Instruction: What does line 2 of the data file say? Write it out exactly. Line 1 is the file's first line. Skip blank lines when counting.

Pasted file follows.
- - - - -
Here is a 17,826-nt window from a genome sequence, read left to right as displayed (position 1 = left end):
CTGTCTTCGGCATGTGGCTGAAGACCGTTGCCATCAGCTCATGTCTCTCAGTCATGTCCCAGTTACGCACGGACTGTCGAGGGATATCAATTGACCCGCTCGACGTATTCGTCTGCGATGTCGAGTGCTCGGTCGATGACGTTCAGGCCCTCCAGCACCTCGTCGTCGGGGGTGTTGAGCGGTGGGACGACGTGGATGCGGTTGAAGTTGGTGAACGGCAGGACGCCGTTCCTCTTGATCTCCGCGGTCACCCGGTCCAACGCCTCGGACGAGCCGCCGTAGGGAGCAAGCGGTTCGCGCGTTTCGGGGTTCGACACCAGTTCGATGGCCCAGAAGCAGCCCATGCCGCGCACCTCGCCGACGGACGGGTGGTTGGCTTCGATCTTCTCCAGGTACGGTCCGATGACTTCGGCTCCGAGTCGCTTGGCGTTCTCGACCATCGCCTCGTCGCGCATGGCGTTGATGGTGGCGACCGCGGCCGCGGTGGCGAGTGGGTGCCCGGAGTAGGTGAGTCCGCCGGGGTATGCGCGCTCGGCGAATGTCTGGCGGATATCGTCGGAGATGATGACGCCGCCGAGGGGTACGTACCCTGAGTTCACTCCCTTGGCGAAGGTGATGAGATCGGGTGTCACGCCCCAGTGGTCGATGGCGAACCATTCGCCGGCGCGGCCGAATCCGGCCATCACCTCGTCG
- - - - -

CTGTCTTCGGCATGTGGCTGAAGACCGTTGCCATCAGCTCATGTCTCTCAGTCATGTCCCAGTTACGCACGGACTGTCGAGGGATATCAATTGACCCGCTCGACGTATTCGTCTGCGATGTCGAGTGCTCGGTCGATGACGTTCAGGCCCTCCAGCACCTCGTCGTCGGGGGTGTTGAGCGGTGGGACGACGTGGATGCGGTTGAAGTTGGTGAACGGCAGGACGCCGTTCCTCTTGATCTCCGCGGTCACCCGGTCCAACGCCTCGGACGAGCCGCCGTAGGGAGCAAGCGGTTCGCGCGTTTCGGGGTTCGACACCAGTTCGATGGCCCAGAAGCAGCCCATGCCGCGCACCTCGCCGACGGACGGGTGGTTGGCTTCGATCTTCTCCAGGTACGGTCCGATGACTTCGGCTCCGAGTCGCTTGGCGTTCTCGACCATCGCCTCGTCGCGCATGGCGTTGATGGTGGCGACCGCGGCCGCGGTGGCGAGTGGGTGCCCGGAGTAGGTGAGTCCGCCGGGGTATGCGCGCTCGGCGAATGTCTGGCGGATATCGTCGGAGATGATGACGCCGCCGAGGGGTACGTACCCTGAGTTCACTCCCTTGGCGAAGGTGATGAGATCGGGTGTCACGCCCCAGTGGTCGATGGCGAACCATTCGCCGGCGCGGCCGAATCCGGCCATCACCTCGTCG